Film-maker uses sci-fi to tell Pales­tine’s story

▶ Alexan­dra Chaves speaks to artist Larissa Sansour about why she uses sci­ence fic­tion to ex­plore iden­tity and con­flict

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Larissa Sansour’s vi­sions of a fu­ture Pales­tine are of­ten not op­ti­mistic. The open­ing scene of her lat­est film,

In Vitro, shows a river of oil spilling down Beth­le­hem’s streets, de­stroy­ing the his­toric Church of the Na­tiv­ity. The eco­log­i­cal disas­ter razes the city.

Be­low this post-apoc­a­lyp­tic world is a bunker with an or­chard of heir­loom seeds saved by sci­en­tists who wish to re­plant them in the soil above. At the film’s core is a di­a­logue on loss, mem­ory and ex­ile be­tween two fe­male sci­en­tists – Du­nia, 70, the founder of the or­chard, and her suc­ces­sor Alia, 30, who was born in the bunker. Monochro­matic im­ages from the film’s pro­duc­tion shoots and stills are on view un­til Thurs­day at

Sansour’s Af­ter ex­hi­bi­tion at Dubai’s Lawrie Shabibi gallery.

Like Sansour’s more re­cent films, In

Vitro – on view at the Dan­ish Pav­il­ion of the 58th Venice Bi­en­nale un­til Sun­day, Novem­ber 24 – is rooted in sci­ence fic­tion. But even though sci-fi has be­come

a big part of the Pales­tinian artist’s prac­tice, she says she didn’t grow up on it. “I wasn’t a sci-fi buff. I’ve never watched a Star Wars film.”

In­stead, the choice was more a form of re­sis­tance. “It came out of a need of not doc­u­ment­ing stuff from Pales­tine and de­fy­ing ex­pec­ta­tions of a Mid­dle Eastern artist and a woman … where I can speak about the Mid­dle East or gen­der in a par­tic­u­lar way. I think we of­ten as­so­ci­ate sci­ence fic­tion with coun­tries that we think of as pro­gres­sive coun­tries or the West and also very much male and white.”

She’s right – think renowned film­mak­ers Stan­ley Kubrick, Ri­d­ley Scott, Steven Spiel­berg and James Cameron. “Us­ing sci­ence fic­tion is al­ready tak­ing agency, try­ing to be part of that di­a­logue and try­ing to say, ‘I am also part of that vo­cab­u­lary’,” she ex­plains.

Sansour didn’t al­ways work with sci-fi. Her short doc­u­men­tary-style work from 2003, Tank, shows footage of peace ac­tivists block­ing an Is­raeli tank as it makes its way through the oc­cu­pied ter­ri­to­ries. Grad­u­ally, her videos im­bued more fic­tional el­e­ments, and her foray into sci-fi was ce­mented with her 2009 Kubrick­ian

A Space Ex­o­dus, an in­ter­ga­lac­tic com­men­tary on displaceme­nt. In it, the first Pales­tinian astro­naut in space, played by the artist, plants a Pales­tinian flag on the Moon to claim it for her coun­try.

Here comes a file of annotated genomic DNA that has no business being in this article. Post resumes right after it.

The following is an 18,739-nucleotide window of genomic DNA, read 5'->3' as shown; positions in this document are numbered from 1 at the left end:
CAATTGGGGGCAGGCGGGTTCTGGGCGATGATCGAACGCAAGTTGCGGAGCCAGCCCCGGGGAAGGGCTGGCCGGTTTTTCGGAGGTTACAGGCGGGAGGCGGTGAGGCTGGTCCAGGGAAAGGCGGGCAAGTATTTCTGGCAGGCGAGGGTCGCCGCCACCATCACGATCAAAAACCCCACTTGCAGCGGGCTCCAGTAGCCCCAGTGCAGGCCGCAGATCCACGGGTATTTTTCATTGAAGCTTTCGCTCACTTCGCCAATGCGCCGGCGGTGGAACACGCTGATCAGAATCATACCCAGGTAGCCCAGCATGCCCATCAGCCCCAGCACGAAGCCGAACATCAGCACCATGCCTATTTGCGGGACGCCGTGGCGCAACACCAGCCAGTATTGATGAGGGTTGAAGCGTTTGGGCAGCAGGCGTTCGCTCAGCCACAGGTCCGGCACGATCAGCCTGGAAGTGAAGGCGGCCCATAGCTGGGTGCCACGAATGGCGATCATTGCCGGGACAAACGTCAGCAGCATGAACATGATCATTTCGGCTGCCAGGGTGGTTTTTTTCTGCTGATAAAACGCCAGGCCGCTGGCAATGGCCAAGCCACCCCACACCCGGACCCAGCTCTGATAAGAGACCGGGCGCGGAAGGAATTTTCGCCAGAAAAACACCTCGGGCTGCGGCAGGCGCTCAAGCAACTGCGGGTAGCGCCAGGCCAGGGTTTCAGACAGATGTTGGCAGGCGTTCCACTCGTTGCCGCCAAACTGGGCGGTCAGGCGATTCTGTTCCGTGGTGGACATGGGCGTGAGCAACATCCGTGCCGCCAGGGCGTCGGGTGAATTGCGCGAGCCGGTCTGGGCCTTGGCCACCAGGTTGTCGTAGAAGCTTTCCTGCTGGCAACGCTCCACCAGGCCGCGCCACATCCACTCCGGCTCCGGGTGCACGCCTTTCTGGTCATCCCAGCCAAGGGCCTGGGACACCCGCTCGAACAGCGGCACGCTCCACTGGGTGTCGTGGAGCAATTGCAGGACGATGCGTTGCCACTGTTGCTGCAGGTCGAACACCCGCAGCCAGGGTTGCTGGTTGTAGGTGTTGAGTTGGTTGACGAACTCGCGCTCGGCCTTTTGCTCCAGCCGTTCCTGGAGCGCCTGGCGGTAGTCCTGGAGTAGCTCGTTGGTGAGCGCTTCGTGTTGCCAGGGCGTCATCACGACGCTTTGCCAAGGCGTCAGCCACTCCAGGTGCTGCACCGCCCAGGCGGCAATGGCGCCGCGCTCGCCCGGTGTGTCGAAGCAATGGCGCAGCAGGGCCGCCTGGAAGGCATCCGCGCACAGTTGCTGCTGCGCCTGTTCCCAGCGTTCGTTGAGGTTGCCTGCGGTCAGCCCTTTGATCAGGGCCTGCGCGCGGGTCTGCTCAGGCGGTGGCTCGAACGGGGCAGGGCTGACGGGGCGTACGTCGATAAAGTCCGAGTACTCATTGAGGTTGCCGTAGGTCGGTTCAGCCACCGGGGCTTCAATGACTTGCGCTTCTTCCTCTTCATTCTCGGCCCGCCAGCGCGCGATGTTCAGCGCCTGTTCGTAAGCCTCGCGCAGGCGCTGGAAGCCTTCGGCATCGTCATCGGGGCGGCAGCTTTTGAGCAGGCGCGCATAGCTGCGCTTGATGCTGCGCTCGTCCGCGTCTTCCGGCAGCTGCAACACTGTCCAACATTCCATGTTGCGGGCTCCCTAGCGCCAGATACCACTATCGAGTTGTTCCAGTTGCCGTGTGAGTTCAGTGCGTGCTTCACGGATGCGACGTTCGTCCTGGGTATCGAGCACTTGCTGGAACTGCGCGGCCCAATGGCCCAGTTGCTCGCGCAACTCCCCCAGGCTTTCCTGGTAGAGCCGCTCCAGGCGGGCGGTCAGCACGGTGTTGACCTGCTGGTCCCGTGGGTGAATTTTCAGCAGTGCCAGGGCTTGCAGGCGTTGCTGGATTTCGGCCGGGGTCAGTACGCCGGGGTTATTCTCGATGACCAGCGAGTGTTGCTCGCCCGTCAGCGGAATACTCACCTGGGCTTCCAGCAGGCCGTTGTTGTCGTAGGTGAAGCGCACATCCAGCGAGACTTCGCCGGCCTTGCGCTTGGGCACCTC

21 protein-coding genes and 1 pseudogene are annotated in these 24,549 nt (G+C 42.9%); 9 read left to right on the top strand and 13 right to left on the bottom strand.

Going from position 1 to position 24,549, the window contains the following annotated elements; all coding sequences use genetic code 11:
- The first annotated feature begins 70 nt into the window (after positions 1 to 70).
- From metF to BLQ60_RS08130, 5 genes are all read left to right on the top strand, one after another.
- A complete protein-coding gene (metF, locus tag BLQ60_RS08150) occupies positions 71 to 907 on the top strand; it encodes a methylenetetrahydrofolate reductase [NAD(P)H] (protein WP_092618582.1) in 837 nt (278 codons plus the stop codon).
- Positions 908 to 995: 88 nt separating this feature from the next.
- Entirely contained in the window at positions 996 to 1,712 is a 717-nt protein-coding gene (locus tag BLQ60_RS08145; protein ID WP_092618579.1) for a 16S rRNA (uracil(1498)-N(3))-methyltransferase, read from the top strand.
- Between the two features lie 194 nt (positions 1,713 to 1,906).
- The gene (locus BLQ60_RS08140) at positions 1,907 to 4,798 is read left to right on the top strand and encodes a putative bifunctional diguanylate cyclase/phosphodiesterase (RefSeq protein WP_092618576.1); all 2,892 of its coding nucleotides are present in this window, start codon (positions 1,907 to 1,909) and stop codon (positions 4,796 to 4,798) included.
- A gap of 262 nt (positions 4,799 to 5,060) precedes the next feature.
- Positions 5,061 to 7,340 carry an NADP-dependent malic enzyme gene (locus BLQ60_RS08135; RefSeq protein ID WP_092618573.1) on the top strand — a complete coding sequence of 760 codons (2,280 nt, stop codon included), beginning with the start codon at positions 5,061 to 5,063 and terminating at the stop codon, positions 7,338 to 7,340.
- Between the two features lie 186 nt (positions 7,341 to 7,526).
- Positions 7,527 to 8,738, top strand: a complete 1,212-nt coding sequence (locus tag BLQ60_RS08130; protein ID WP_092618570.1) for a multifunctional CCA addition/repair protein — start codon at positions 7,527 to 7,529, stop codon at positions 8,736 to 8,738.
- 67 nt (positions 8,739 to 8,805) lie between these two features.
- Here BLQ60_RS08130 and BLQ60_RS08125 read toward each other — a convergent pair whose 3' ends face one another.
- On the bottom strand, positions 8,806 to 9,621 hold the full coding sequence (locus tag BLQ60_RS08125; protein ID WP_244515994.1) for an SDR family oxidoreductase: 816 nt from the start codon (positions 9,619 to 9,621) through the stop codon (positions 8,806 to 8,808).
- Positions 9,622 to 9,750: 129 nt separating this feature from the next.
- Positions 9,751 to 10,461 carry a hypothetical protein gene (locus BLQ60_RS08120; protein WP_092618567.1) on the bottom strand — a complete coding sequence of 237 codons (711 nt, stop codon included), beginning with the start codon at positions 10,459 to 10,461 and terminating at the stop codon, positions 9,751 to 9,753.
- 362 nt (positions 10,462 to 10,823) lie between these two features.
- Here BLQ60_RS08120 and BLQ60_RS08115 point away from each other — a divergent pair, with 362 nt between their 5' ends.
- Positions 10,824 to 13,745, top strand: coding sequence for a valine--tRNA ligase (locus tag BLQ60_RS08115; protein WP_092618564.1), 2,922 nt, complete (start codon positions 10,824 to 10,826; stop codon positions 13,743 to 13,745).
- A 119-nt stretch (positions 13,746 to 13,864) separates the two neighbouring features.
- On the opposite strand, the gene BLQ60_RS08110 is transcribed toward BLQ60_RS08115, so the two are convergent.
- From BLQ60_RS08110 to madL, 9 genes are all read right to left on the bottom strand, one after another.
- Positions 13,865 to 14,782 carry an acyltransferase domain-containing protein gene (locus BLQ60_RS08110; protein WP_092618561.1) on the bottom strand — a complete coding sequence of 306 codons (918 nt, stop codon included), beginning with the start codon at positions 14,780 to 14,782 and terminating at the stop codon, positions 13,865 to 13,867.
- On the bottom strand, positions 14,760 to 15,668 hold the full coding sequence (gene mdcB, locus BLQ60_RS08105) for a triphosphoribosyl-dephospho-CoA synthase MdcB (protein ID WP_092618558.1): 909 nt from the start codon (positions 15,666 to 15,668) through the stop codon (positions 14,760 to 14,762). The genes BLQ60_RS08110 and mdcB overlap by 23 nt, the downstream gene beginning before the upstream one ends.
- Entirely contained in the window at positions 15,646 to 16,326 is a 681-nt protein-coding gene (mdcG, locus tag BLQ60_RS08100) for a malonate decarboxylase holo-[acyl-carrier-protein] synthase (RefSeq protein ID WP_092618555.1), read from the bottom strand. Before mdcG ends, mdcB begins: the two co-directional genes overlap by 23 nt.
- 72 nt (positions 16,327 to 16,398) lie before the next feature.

A Space Ex­o­dus was fol­lowed by two other films – Na­tion Es­tate (2012) and In The Fu­ture They Ate from the Finest Porce­lain (2016) – that com­pose her sci-fi tril­ogy. For all of th­ese pro­jects, Sansour worked with her part­ner and artis­tic col­lab­o­ra­tor Soren Lind.

“Work­ing with sci-fi is quite lib­er­at­ing be­cause I work with dif­fi­cult is­sues … I like to con­tex­tu­alise th­ese di­a­logues in a frame­work that is not re­ally ex­pected,” Sansour says.

The genre al­lows her to es­cape the con­tentious po­lit­i­cal jar­gon tied to the Pales­tine-Is­rael con­flict, she says. “I can cre­ate my own world and my own vo­cab­u­lary in which I can ad­dress the same is­sues.”

This can be seen in Na­tion Es­tate, in which the en­tirety of the Pales­tinian pop­u­la­tion and ter­ri­to­ries have been con­tained in a sin­gle sky­scraper. Each floor houses a city – Ra­mal­lah, Nablus, He­bron, Gaza, Jerusalem, to name a few. On the sur­face, the de­vel­op­ment ap­pears slick, mod­ern and even con­ve­nient. But from a dis­tance we see that it is still sur­rounded by the Is­raeli wall.

Res­i­dents have a view of the Dome of the Rock shrine from their win­dows, a scene that mir­rors real life. “It’s quite emo­tional for Pales­tini­ans that they can ac­tu­ally see the real house that they were kicked out of … but a lot of Pales­tini­ans are be­ing ex­iled within Pales­tine it­self,” Sansour says. “They can see their house in Jerusalem, but they live out­side in a refugee camp.”